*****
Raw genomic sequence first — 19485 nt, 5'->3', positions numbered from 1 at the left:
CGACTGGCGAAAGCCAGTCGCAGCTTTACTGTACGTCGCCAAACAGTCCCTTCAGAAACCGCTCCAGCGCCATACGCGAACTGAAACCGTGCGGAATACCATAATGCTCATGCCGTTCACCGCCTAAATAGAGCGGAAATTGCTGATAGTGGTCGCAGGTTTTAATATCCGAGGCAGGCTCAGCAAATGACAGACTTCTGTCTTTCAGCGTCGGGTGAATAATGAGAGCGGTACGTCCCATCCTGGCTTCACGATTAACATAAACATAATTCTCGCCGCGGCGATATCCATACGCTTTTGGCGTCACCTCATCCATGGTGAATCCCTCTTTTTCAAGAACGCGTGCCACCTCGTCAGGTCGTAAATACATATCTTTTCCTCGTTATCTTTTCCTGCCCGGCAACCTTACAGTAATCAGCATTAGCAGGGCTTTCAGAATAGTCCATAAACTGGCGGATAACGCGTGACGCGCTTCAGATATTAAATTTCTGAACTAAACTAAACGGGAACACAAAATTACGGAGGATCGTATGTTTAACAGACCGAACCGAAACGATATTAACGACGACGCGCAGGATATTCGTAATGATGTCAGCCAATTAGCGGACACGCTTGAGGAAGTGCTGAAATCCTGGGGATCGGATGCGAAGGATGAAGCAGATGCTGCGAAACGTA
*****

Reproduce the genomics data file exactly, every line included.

Raw genomic sequence first — 19485 nt, 5'->3', positions numbered from 1 at the left:
CGACTGGCGAAAGCCAGTCGCAGCTTTACTGTACGTCGCCAAACAGTCCCTTCAGAAACCGCTCCAGCGCCATACGCGAACTGAAACCGTGCGGAATACCATAATGCTCATGCCGTTCACCGCCTAAATAGAGCGGAAATTGCTGATAGTGGTCGCAGGTTTTAATATCCGAGGCAGGCTCAGCAAATGACAGACTTCTGTCTTTCAGCGTCGGGTGAATAATGAGAGCGGTACGTCCCATCCTGGCTTCACGATTAACATAAACATAATTCTCGCCGCGGCGATATCCATACGCTTTTGGCGTCACCTCATCCATGGTGAATCCCTCTTTTTCAAGAACGCGTGCCACCTCGTCAGGTCGTAAATACATATCTTTTCCTCGTTATCTTTTCCTGCCCGGCAACCTTACAGTAATCAGCATTAGCAGGGCTTTCAGAATAGTCCATAAACTGGCGGATAACGCGTGACGCGCTTCAGATATTAAATTTCTGAACTAAACTAAACGGGAACACAAAATTACGGAGGATCGTATGTTTAACAGACCGAACCGAAACGATATTAACGACGACGCGCAGGATATTCGTAATGATGTCAGCCAATTAGCGGACACGCTTGAGGAAGTGCTGAAATCCTGGGGATCGGATGCGAAGGATGAAGCAGATGCTGCGAAACGTA